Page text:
"The concert has since taken on historical overtones similar to that of the 1913 Paris premiere of Igor Stravinsky’s Rite of Spring. Like Stravinsky’s, Dylan’s avant-garde experiment was met with outright hostility on the part of the audience. But in the long run, both innovators were hailed as singular geniuses, dragging their respective audiences and genres kicking and screaming into theretofore new and unexplored territories which would prove artistically rich and fertile for themselves and others. Each in their own way were signposts that spoke eloquently of and to their times."
Similarly to Dylan's 1966 Royal Albert Hall becoming a coveted live concert recording avidly sought and widely bootlegged, Young's Time Fades Away unreleased concert recordings are regarded to be the "Holy Grail" among Neil fans.
And Neil Young has experienced his own "Judas" moments with his fans similar to Dylan. During the 2003 Greendale Tour, fans heckled and shouted angry comments. But Young has continously challenged his audience by not giving them what they expected.
From Newsweek magazine article "How to Stay Young" by Tony Schwartz, 11/13/1978, on the Rust Never Sleeps tour:
From a Time Magazine article "Dylan & Young on the Road - The Master gets drubbed with a disciple's reputation", 11/6/1978, by Jay Cocks:
Dylan both mocked and gloried in his informal ordination as a generation's prophet. Young, fully as ambitious in his music, kept closer to the ground than Dylan and sneaked into rock's pantheon like a highwayman."
Allegedly, Young's comment regarding "Subterranean Homesick Blues" from Highway 61 Revisited* was: "Bob Dylan is early rap!". (*Dark Panda writes a correction: SHB was first released on the album Bringing It All Back Home, not on Highway 61 Revisited. In many European markets, the album itself was actually retitled Subterranean Homesick Blues for some reason or another, likely to capitalize on the popularity of the song at the time.)
And here's the last word on Neil Young versus Bob Dylan on the BowLie Forum asking the question "Who is better - Neil Young or Bob Dylan?" One intrepid poster named Warwickjo framed it this way:
Peaks and trough the whole way, but on points as follows:
Debuts - 'Neil Young' vs. 'Bob Dylan':
Neil gets it just for The Old Laughing Lady
Backing bands - Crazy Horse vs The Band:
The Band all the way
Superstar conglomerations - CSNY vs Travelling Wilburys:
CSNY by a country mile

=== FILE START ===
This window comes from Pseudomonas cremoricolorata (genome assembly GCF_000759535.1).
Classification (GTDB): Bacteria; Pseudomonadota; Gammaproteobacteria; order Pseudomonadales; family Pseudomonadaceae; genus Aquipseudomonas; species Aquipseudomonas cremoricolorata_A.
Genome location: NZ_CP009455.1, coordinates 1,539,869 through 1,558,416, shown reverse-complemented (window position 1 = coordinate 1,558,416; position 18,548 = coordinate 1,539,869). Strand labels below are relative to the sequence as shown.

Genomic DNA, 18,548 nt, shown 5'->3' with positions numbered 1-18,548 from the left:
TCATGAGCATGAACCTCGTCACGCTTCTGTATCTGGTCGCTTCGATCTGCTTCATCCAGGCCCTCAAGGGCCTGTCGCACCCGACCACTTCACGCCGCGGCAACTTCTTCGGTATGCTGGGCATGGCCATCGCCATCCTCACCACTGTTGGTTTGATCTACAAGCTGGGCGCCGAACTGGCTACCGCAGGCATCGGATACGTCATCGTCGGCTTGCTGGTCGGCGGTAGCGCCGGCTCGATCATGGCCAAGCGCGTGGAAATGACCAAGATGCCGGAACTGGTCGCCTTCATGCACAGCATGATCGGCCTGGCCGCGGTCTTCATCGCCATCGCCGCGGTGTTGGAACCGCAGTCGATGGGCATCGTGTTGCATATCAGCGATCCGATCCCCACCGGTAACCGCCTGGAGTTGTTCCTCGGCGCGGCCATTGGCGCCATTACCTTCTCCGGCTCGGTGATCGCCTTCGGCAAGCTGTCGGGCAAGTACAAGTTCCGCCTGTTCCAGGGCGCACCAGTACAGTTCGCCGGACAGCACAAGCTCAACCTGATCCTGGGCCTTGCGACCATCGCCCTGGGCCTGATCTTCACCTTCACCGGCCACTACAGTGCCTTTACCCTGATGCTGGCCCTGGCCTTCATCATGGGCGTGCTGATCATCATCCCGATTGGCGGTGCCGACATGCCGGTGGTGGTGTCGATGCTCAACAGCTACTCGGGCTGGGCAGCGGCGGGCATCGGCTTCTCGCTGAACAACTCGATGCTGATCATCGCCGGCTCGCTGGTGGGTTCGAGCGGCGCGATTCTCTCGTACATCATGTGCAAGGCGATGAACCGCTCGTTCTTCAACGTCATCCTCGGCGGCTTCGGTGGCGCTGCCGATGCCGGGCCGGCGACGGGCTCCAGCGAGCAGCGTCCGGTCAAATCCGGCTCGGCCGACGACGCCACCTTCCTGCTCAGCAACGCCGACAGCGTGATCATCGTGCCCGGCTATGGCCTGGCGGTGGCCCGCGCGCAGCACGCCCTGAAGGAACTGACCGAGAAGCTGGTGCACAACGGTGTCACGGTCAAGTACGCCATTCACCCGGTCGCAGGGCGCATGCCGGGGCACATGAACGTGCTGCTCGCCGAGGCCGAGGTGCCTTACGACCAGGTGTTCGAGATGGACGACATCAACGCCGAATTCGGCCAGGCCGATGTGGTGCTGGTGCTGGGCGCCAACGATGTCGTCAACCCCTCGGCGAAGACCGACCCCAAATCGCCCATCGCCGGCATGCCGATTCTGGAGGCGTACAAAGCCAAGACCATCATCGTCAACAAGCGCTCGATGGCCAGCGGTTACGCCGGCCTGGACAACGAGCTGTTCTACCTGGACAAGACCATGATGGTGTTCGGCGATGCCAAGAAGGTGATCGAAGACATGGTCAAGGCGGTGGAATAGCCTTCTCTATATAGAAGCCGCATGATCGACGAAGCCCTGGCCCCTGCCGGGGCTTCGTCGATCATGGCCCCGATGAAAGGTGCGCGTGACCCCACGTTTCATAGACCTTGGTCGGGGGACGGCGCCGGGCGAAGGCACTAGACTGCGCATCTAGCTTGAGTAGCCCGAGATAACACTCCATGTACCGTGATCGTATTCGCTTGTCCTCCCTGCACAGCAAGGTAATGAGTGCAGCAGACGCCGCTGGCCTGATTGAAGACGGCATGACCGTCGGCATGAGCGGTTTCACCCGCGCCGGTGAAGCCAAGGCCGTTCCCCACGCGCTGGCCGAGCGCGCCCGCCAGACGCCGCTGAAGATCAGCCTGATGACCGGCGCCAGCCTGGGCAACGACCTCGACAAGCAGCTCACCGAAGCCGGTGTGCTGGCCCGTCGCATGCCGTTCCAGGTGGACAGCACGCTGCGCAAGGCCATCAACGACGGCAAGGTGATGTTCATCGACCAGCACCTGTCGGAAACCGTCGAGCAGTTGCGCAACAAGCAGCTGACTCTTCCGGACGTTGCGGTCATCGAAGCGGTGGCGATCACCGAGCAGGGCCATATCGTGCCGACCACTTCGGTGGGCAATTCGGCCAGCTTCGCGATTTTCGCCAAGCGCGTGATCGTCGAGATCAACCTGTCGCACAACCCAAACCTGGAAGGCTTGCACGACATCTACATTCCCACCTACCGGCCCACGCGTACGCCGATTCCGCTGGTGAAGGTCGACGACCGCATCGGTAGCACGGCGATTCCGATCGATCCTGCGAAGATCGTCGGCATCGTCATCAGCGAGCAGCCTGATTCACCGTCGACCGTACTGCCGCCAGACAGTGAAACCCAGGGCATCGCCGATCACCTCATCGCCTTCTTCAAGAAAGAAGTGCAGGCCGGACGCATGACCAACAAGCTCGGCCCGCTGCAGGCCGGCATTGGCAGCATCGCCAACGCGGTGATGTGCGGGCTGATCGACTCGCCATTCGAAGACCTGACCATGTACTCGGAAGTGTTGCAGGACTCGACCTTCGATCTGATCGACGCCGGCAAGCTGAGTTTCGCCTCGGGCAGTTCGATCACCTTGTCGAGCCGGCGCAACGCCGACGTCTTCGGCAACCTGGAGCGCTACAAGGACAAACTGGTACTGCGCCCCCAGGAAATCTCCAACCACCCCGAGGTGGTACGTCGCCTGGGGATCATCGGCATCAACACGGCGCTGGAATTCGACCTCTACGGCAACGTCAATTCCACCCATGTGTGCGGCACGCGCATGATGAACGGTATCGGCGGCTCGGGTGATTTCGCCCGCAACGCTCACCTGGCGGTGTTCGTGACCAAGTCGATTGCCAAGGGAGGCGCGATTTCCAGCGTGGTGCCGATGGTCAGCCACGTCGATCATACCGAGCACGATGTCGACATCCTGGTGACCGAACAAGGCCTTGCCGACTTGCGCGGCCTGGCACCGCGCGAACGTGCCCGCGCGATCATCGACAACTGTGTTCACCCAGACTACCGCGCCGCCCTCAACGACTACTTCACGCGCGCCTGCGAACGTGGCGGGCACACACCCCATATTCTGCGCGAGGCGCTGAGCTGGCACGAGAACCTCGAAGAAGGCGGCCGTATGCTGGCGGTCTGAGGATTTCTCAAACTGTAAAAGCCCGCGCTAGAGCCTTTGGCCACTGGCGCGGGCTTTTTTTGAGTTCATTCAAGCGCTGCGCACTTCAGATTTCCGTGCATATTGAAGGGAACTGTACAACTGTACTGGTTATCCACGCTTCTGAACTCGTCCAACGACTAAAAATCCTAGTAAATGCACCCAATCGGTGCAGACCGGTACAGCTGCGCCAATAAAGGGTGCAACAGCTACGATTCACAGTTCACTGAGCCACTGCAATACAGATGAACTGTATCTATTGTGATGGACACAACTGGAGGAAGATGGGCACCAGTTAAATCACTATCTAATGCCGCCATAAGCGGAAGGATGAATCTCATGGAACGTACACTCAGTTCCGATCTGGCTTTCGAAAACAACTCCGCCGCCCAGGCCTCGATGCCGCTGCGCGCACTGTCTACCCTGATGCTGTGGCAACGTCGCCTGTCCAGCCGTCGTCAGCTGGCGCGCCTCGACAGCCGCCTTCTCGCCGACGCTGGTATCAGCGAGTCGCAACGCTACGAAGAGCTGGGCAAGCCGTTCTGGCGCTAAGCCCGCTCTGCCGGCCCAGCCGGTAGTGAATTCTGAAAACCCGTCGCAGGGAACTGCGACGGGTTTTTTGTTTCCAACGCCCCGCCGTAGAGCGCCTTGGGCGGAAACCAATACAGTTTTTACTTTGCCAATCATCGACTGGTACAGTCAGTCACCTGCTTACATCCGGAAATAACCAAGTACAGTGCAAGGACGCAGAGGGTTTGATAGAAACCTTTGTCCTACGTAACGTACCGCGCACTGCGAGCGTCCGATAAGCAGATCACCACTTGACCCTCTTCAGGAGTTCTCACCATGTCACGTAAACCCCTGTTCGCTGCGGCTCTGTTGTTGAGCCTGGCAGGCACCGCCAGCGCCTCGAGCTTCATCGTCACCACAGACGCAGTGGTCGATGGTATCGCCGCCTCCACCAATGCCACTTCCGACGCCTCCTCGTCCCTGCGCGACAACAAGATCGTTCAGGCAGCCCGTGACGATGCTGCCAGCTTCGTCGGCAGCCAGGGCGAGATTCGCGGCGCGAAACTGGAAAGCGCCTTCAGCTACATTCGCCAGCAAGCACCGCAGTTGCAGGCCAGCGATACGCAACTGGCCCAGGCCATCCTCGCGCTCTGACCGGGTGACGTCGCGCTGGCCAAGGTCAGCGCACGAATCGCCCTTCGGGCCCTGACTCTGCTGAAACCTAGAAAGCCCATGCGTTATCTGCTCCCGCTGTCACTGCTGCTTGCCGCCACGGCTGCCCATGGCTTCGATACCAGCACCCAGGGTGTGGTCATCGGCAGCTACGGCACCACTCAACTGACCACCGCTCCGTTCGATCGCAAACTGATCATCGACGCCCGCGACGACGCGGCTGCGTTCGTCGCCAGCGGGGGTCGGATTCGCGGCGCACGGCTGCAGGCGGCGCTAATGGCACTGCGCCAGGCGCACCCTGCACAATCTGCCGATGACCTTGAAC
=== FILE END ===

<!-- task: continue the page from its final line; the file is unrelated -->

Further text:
Rock N Roll - Subterranean Homesick Blues vs. Like A Hurricane:
All Bob here.
Early Career highs - After the Goldrush vs Bringing It All Back Home:
Bob gets it here.
Vastly Overrated 'masterwork' - Harvest vs Blonde On Blonde:
Get that double album out of my sight. Neil wins again.
70's masterworks - On The Beach vs. Blood On The Tracks:
Tricky. Very close, but Bob gets it
Long song 1 - Down by The River vs. Sad Eyed Lady Of The Lowlands:
Down By The River is actually good. Sad Eyed Lady isn't.
Long Song 2 - Ambulance Blues vs Desolation Row:
Difficult. Very difficult. Probably Ambulance Blues
Crude but affecting guitar technique - Neil's one note solo vs. Bob's two fingered solo:
Neil here I'd say
Soundtrack - Journey Through The Past vs Pat Garrett:
Zimmerman gets it again!
Harmonica playing - Neil's hoedown vs Bob's earsplitting whine:
All Bob, no question
Voice - Neil's whine vs. Bob's drawl:
Tricky. A draw here as I can't decide.
Career Nadir - Everybody's Rockin' vs. Knocked Out Loaded:
Neil wins on the grounds that it's so short, it's over quicker.
'Comeback' records - Freedom vs. Oh Mercy:
Last three 'proper' albums - Greendale/ Are You Passionate/Silver And Gold vs.
Love And Theft/ Time Out Of Mind/ Under The Red Sky:
Unreleased material compilation - The Bootleg Series 1-3 vs. Archives:
Where is Mr. Young's 32 CD box set of outtakes promised to us for the last decade?
Bob wins hands down.
Live albums - Time Fades Away vs. Albert Hall:
Absolutely no contest. Albert Hall gig is the best live album on Earth. Ever.
Definitive Greatest Hits set - Decade vs. Biograph:
Biograph. But close.
Unplugged albums - Bob Dylan Unlugged vs Neil Young Unplugged:
Bob loses becasue of that bloody awful polka dot shirt he's wearing and because the music's terrible.
Facial Hair - Mutton chops vs. pencil moustache:
Neil's sideys win here.
Cover versions - Mr Tambourine Man by The Byrds vs Mr Soul by The Bluetones:
Ha ha ha ha!
Worldwide influence - Neil vs. Bob:
It has to be Bob doesn't it?
It's 14-10 in Bob's favour with one draw. You've gotta love em both, doncha?
Warwickjo: listen harder.
In response to the Bob vs Neil poll, Junio adds five more questions:
1) Drug song : mr tambourine man vs the needle and the damage done (Neil Wins)
2) nightmare song: i dreamed i saw st.augustine vs the last trip to tulsa ( neil of course)
3) lp cover: freewheelin' vs on the beach ( neil again)
4) greatest love song: it's all over now baby blue vs the bridge ( neil once more)
5) Political song : Blowin' in the wind vs Ohio ( a draw )
Finally, it's 14- 14 ...I guess it must be the final result
Not enough of Bob vs Neil? (Actually Thrasher finds this rather tedious but folks seem to enjoy dreaming up rivalries). For more of the faux battle, see Top 10 Reasons Why Neil Young is Better Than Bob Dylan.
Please comment and add your thoughts on Bob Dylan's musical influence on Neil Young and vice-versa.
Comments on Neil Young and Bob Dylan
Bob Dylan Visits Neil Young's Winnipeg Home
Play and listen to MP3 sample of Young's name check of Dylan on "Bandit" from 2003's Greendale and Dylan's name check of Young on "Highlands" from 1997's Time Out of Mind)
Also, see report on Bob Dylan on 60 Minutes on December 5, 2004.
Also, see more on Bob Dylan's music.
More Bob Dylan and Neil Young articles on Bad News Beat and Bob Dylan on Wikipedia.
Jammin' with Neil Young
Friends of Neil Young
Music Blog - Neil Young Influences